In addition to this, the materials that an artist chooses will also have a factor in how the artwork is understood by the people who view it. This author thinks that traditional materials are best. The people, who use new materials, just because they are new, tend to lose sight of what it is that they were trying to accomplish through their art in the first place. So it is for the best to use materials which have already been around for a long time. Then you show that you know how to use these materials in a new way, that no one has ever through about before and this shows that you are very creative. It is harder to do that with material that is new because the people looking at it might just focus on the material and not what the artist is trying to show in the art.

Works Cited

LeWitt, Sol. "Paragraphs on Conceptual Art."…… [read more]


Man Ray and Gerald Murphy Term Paper

… ¶ … American Artists in Paris

Europe had given the United States so much in terms of cultural achievements over the centuries; but the dawn of the twentieth century saw the United States giving cultural gifts back into Europe. Man Ray and Gerald Murphy were both American artists who took up residence in Paris in the early twentieth century. Together with other American artists, they helped modernize the art scene in Europe, bringing with them abstract concepts and practices that forever influenced European art.

The first artist to be explored in this analysis is Man Ray, originally born Emmanuel Radnitzky in 1890. Man Ray began to show artistic talent very early on. He was educated within traditional fine arts, a basis for his later artistic expression that broke the rules but with regard to artistic licensing. In fact, Man Ray's first career choice was to actually be an architect (Baum et al., 1989). In the United States, he worked as a commercial artist as well. During his time in the States, Man Ray's primary medium was oil paint (Bizardel, 1960). He later moved to Paris very early on in his artistic career in 1921, where he helped popularize the Dada and Surrealist movements (Turner et al., 1996). Here, art was turned upside down and correlated with multi-media artistic influences. Man Ray toyed with abstract photography, manipulating images and generating artistic expression in a new field. Using his newly created solarization techniques which he often used in his portraits, Man Ray revolutionized how film could be manipulated into artistic expression (Baum et al., 1989). At the end of the 1920s, Man Ray began experimenting with film more and more, straying away from his roots as an oil painter. His many short films broke the mold in terms of genre and presented a new way to utilize film as an artistic medium.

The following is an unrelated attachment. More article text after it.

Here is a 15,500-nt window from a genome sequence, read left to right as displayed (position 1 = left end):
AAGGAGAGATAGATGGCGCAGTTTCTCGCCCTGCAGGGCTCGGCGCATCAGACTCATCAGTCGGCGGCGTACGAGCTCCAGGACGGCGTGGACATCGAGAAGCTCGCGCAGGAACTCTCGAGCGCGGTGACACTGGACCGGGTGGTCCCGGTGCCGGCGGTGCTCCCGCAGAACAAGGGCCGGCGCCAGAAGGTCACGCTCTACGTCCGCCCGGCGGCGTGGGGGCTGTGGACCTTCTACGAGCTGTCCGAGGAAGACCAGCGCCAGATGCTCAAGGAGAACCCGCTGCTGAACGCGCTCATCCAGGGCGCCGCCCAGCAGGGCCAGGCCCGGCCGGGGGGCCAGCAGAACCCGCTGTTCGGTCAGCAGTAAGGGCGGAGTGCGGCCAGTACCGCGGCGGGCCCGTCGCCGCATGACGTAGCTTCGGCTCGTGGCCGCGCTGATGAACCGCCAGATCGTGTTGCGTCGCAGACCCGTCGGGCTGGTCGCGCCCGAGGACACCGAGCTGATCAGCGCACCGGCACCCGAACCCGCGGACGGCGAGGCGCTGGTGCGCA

Gerald Murphy was another American from the East Coast that ended p far away from home, making a name for himself and his art in France. Murphy spent most of his time on the French Rivera,…… [read more]


Salvador Dali a Critical Analysis Term Paper

… The bricks are meant to imitate atoms since none of them are actually touching each other similar to how the particles move within an atom. The pictures portrays a scene that is flooded and both the portions above and below the water are visible which might represent the human psyche and the relativity of time. The work is suggestive that by possessing such a power as nuclear technology that they are now capable of self-destruction. Some of the other elements are rather odd, such as the floating fish; however this is entirely consistent with the surrealist perspective.